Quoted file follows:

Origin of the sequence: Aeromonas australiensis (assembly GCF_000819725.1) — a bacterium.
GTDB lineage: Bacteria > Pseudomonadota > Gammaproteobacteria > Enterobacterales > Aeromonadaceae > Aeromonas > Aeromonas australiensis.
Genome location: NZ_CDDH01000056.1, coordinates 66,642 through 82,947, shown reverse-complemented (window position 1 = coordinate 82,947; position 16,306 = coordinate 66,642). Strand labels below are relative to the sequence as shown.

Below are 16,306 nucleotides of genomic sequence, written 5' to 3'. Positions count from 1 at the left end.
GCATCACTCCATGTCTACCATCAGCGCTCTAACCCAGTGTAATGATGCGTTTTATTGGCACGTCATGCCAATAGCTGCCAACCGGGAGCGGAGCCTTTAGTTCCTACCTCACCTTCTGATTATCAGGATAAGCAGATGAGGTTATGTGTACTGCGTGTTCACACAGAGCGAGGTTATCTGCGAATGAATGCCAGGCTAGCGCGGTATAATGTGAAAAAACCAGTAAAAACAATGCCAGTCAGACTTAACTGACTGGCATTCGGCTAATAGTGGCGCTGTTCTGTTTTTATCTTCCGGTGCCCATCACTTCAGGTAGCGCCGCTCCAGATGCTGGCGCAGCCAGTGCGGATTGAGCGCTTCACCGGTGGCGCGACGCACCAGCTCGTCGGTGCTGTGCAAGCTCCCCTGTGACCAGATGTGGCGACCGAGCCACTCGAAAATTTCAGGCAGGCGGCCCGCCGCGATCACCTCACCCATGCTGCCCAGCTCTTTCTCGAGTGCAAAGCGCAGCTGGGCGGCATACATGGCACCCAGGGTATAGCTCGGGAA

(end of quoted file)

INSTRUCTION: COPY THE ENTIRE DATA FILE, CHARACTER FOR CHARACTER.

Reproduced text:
Origin of the sequence: Aeromonas australiensis (assembly GCF_000819725.1) — a bacterium.
GTDB lineage: Bacteria > Pseudomonadota > Gammaproteobacteria > Enterobacterales > Aeromonadaceae > Aeromonas > Aeromonas australiensis.
Genome location: NZ_CDDH01000056.1, coordinates 66,642 through 82,947, shown reverse-complemented (window position 1 = coordinate 82,947; position 16,306 = coordinate 66,642). Strand labels below are relative to the sequence as shown.

Below are 16,306 nucleotides of genomic sequence, written 5' to 3'. Positions count from 1 at the left end.
GCATCACTCCATGTCTACCATCAGCGCTCTAACCCAGTGTAATGATGCGTTTTATTGGCACGTCATGCCAATAGCTGCCAACCGGGAGCGGAGCCTTTAGTTCCTACCTCACCTTCTGATTATCAGGATAAGCAGATGAGGTTATGTGTACTGCGTGTTCACACAGAGCGAGGTTATCTGCGAATGAATGCCAGGCTAGCGCGGTATAATGTGAAAAAACCAGTAAAAACAATGCCAGTCAGACTTAACTGACTGGCATTCGGCTAATAGTGGCGCTGTTCTGTTTTTATCTTCCGGTGCCCATCACTTCAGGTAGCGCCGCTCCAGATGCTGGCGCAGCCAGTGCGGATTGAGCGCTTCACCGGTGGCGCGACGCACCAGCTCGTCGGTGCTGTGCAAGCTCCCCTGTGACCAGATGTGGCGACCGAGCCACTCGAAAATTTCAGGCAGGCGGCCCGCCGCGATCACCTCACCCATGCTGCCCAGCTCTTTCTCGAGTGCAAAGCGCAGCTGGGCGGCATACATGGCACCCAGGGTATAGCTCGGGAA